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I have a simple linear blender, which takes two arrays and blends them together given an upper and lower bound. I want to make this handle non-linear functions such as this sigma function.

The original is a linear blend, where a and b are blended along the (a * ds2)+(b * ds1) straight line.

I am interested in attempting some non-linear blending methods, but am unsure how to implement the same true blending with a sigma/logistic function or a polynomial of some sort? - Here, we are not actually blending across l : h the way the linear blend works.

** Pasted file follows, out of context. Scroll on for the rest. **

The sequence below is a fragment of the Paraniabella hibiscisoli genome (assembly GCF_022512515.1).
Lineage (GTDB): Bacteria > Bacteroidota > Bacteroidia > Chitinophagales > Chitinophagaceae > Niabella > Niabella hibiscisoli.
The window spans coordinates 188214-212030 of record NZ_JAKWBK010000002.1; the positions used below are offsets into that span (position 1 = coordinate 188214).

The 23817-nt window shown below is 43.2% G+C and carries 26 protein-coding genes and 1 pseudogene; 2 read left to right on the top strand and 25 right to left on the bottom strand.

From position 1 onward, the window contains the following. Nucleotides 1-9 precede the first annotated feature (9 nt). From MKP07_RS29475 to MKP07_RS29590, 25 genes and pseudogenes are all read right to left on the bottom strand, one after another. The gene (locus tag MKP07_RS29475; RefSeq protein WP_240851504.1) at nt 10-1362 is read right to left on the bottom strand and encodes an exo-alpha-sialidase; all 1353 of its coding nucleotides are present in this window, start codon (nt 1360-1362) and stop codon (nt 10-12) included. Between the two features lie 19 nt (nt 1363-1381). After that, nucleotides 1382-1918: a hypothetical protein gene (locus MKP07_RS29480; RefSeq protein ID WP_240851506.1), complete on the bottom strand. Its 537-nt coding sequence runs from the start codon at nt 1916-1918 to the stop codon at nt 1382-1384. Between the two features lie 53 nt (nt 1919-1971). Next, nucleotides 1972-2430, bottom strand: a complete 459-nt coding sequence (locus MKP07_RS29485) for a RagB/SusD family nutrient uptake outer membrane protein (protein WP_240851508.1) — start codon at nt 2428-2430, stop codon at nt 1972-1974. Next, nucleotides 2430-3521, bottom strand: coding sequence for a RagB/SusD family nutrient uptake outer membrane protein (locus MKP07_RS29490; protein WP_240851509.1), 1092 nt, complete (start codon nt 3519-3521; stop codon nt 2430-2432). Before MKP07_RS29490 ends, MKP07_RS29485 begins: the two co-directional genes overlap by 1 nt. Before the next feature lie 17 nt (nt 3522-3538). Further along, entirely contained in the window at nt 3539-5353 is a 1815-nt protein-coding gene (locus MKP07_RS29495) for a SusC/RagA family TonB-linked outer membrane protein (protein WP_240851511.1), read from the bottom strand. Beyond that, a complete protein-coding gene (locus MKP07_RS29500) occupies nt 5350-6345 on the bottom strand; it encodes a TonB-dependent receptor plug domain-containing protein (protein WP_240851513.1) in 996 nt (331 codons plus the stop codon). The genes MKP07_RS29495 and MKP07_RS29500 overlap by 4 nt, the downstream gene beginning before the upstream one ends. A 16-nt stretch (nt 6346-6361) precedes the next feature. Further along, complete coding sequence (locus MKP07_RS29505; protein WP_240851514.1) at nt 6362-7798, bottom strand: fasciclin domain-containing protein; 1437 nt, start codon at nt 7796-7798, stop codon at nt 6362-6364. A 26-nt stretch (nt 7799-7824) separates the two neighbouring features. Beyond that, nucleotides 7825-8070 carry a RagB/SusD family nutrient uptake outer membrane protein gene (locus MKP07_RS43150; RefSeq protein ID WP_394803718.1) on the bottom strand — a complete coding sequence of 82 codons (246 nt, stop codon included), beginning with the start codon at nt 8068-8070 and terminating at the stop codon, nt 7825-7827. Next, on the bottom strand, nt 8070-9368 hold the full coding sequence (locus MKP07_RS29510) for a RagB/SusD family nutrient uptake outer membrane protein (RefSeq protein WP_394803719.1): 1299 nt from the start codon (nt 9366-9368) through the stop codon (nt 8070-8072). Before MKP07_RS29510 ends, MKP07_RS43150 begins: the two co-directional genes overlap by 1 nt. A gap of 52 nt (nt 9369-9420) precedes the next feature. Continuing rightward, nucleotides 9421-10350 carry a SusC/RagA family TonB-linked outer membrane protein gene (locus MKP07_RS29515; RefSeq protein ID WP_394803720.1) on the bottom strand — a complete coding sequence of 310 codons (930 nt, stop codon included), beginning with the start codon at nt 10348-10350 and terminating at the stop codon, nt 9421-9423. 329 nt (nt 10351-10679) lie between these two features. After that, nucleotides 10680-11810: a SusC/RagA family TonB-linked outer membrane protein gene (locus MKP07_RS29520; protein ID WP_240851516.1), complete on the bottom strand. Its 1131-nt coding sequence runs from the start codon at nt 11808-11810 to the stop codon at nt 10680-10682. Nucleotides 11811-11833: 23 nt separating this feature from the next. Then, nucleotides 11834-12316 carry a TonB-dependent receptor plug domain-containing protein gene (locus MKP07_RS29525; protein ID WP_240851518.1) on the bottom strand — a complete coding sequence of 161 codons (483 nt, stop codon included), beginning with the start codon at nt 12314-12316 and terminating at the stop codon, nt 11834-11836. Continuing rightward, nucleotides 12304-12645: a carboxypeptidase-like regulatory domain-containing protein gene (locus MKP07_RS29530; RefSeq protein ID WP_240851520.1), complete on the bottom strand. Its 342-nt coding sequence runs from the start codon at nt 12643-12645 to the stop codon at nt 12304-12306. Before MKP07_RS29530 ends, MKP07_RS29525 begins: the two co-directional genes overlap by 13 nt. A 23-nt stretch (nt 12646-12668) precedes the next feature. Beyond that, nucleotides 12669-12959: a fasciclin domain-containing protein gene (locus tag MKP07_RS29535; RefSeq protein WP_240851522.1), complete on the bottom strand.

Cheers

import matplotlib.pyplot as plt
import math
import numpy as np

def sigmaf(x):
    m=np.mean(x)
    a = []
    for i in x:
        a.append(1. / (1. + math.exp(-(i-m)/0.01)))
    return a

def new_blender(ds1,ds2,h=0.2,l=0.15): 
    #This makes a linear blend:
    a=(ds1-l)/(h-l)
    b=(h-ds1)/(h-l)
    out = (a*ds2)+b*ds1

    #But we want something more like this:
    ##http://matlab.cheme.cmu.edu/2011/10/30/smooth-transitions-between-discontinuous-functions/
    sig=sigmaf(ds1)
    out=((1-np.array(sig))*(np.array(ds1)))+(sig*(np.array(ds2)))
    #Close, but this still not blending exactly how we want

    out = np.where(ds1 < l, ds1, out)
    out = np.where(ds1 > h, ds2, out)
    return out

def test_blender():
    test_a=np.arange(0.1,0.3,0.001)
    test_b=np.arange(0.3,0.5,0.001)
    blend=new_blender(test_a,test_b)
    #print(test_a)
    #print(test_b)
    #print(blend)
    plt.plot(test_a)
    plt.plot(test_b)
    plt.plot(blend,linestyle=':',linewidth=3)
    plt.show()
test_blender()

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